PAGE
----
I always loved Autumn. Even in junior high school I collected pictures of sweeping Vermont scenes, postcards of orange maples and calendar spreads of leaf-strewn villages, and hung them on the wall or pasted them into scrapbooks. Typical pages included a football game ticket, a pressed red leaf, and one of those liquor ads where the couple is sitting in a pile of raked leaves or cozying up on a plaid blanket.
And in Autumn I read Autumn novels. Praise the Human Season by Don Robertson, the sweeping story of a couple’s long marriage. The Hunter’s Moon by Nathaniel Benchley, with its eerie undercurrent of sexual violence. Home from the Hill, the story of a Texas family by William Humphrey. These books left the taste of Autumn in my mouth, whether sour fear or loss or just the bittersweet reality of lives bravely lived.
In this old house, October meant battening down the hatches. My father would have stacked the cordwood with his disciplined precision. The garden would be left to rot, or turned over and planted in winter rye, the last green tomatoes lined up on the kitchen window sills. Indoors my mother already would be tending the fires, the wood stove and kerosene range, taking the chill off the first frosty mornings. My father would have swapped out the screen doors for their glass counterparts and pulled down the storm windows.
And I would be filling up notebooks, my journal and my five-subject Mead of school notes. Reading those novels and Glamour magazine. Putting together fall outfits of corduroy and flannel. And always the season’s change played on my emotions, Nature once again strumming a beat inside me.
The season always started brilliantly: a “pale gold shimmer on the trees’ tips,” “trees at last … red and pale gold,” against “slate blue folds of the clouds looming over the roof.”
But the first tree to turn in the neighborhood, a maple across the street, started early – in late August – and by October was nearly bare. Too soon came the gales of mid-fall.
In October 1975, I noted “russet elms,” the “dirty blackness of the river,” a “black starless sky,” and “crumpled leaves” the “color of dried blood.” I could “almost feel the yearning of Earth’s breast beneath them.”
In 1976, after a violent rainstorm not unlike the one we just had, I mourned the Indian summer that had been washed away. “Skeletal branches” had begun “to emerge bare,” leaves lying “like cereal flakes on the ground.”
Once after a visit to my grandmother, to the place where my father was raised, I wrote, “I am committed to the land and what it symbolizes.”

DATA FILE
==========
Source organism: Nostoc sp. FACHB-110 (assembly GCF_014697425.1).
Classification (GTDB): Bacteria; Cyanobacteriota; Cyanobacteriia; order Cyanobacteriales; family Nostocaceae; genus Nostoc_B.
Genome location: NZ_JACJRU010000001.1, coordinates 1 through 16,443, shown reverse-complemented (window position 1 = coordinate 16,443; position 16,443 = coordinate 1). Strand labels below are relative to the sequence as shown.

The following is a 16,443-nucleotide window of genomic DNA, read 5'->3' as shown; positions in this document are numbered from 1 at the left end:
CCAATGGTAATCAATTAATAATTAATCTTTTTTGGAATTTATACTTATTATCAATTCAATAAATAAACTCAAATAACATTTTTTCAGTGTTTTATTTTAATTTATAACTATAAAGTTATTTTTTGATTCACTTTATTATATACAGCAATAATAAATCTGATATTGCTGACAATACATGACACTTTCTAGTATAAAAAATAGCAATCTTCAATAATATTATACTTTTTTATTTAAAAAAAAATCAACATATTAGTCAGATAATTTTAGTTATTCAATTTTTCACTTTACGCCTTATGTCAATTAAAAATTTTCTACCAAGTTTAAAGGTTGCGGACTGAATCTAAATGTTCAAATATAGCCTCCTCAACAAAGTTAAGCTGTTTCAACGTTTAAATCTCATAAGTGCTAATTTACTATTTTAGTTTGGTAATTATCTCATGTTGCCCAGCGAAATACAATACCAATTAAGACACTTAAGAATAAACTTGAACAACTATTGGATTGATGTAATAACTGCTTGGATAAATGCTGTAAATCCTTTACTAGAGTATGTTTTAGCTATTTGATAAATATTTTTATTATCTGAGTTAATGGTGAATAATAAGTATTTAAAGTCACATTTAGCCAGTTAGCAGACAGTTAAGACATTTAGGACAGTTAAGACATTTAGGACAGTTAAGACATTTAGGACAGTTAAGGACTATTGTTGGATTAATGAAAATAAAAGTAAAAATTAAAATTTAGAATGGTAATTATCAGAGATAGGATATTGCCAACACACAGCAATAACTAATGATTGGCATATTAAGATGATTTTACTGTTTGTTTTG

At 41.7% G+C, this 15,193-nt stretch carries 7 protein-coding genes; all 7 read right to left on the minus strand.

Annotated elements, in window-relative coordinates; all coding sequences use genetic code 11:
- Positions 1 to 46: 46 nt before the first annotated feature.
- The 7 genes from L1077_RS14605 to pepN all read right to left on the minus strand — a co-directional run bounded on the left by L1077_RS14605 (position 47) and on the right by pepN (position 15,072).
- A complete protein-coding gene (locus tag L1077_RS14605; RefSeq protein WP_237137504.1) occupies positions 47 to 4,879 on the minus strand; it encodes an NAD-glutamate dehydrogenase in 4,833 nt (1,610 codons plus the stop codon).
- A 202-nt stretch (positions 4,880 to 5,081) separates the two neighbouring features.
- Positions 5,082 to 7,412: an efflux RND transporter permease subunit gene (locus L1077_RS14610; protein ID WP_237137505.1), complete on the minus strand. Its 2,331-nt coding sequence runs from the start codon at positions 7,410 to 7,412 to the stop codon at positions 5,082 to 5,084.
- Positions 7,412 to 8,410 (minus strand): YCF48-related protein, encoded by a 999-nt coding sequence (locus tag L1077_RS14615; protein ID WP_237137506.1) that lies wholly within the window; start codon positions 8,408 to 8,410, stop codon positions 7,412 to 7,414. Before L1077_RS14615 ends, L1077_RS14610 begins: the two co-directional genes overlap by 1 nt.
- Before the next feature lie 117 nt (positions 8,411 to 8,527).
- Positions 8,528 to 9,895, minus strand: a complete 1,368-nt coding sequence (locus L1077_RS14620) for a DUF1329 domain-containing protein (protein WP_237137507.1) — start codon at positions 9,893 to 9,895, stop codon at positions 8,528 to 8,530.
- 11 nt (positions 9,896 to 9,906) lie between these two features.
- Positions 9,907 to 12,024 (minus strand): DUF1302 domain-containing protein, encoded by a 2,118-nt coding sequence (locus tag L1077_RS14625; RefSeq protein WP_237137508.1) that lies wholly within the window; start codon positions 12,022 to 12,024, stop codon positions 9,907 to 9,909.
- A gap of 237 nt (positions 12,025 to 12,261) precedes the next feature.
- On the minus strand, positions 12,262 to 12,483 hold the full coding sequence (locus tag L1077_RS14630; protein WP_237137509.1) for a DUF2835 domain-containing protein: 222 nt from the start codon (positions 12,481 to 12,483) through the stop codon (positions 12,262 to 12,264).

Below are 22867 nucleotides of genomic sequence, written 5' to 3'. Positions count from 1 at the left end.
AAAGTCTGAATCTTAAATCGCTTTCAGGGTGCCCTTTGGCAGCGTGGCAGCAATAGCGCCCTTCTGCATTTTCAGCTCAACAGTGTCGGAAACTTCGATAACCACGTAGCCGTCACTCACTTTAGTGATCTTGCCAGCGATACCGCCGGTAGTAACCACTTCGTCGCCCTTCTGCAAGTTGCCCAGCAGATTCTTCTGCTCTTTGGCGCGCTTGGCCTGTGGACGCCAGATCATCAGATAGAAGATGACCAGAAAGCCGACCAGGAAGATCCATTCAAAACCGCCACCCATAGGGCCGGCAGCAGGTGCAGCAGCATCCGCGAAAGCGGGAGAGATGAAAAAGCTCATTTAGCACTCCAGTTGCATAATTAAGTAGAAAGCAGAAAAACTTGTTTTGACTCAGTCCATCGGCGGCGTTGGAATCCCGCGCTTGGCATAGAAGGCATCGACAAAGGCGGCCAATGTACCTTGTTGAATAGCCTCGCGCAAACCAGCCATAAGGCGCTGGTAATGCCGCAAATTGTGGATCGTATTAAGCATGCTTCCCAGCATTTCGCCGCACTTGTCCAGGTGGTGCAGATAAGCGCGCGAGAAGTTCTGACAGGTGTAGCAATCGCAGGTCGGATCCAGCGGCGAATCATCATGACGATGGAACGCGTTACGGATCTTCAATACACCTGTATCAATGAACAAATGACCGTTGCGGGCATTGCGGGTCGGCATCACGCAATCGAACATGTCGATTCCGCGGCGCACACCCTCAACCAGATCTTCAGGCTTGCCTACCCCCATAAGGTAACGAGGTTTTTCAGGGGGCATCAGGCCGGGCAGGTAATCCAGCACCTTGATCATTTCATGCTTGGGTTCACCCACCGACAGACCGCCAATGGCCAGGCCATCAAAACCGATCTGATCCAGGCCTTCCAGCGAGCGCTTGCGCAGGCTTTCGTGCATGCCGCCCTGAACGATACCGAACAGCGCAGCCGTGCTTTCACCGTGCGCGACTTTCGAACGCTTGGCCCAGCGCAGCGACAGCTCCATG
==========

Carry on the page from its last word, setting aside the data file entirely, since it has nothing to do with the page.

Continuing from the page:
And I was. Although only a teenager, I sensed rather than understood my emotional connection to the countryside, the seasons, and what I can only call my inheritance of place. I felt it every time I drove along the dirt road that led to my grandmother’s house in the Tug Hollow section of Richmond. From the bus window, I watched as the leaves exploded into color on Shannock Hill. No matter where I was, I paid attention to the insistent heartbeat of the natural world.
I had read Emerson, but not enough to understand his explanation in “Nature” of the relationship between our exterior and interior worlds, how Nature provides us the raw material to spin the metaphors that allow us to express emotions and ideas that would otherwise be inaccessible. But already I was trying to make that connection, to spin a web out of Autumn’s stimulus. This was what I meant by “commitment to the land and what it symbolizes.”
This week October once again did her turn. After days of gold came her bleak and barren hours. Even before the wind lashed the trees and the rain tumbled down, I felt unsettled. Out of sorts. Depressed. And before I realized it, I was back in those old sad Autumns. Three years ago, tending to my sister, sick and emaciated, right before her cancer diagnosis. Forty-one years ago, adjusting to a strange new place, a college campus where I was missing all the old rituals of home. Memories came tumbling back of Autumn’s ambivalence – the grand show before the final exit.
So I did what my mother would have done. I gathered up the last of the green tomatoes. I picked as many cosmos and zinnias and roses and poppies as my arms could hold, and filled the house with vases of them, tall, short, milk glass, blue glass. I thought about all the loved ones I’ve lost. I remembered my sister in the glory of October, before December took her away from us. I pictured my mother raking up the garden, her hair under a kerchief. I could see my father carrying in an armload of wood or facing the early-morning chill to warm up the car before I drove to school. No matter how the wind blew or the rain pounded, in this old farmhouse they kept us warm and safe and ready for the winter to come. And so, after thinking about that for a while, I felt a little more ready for it now.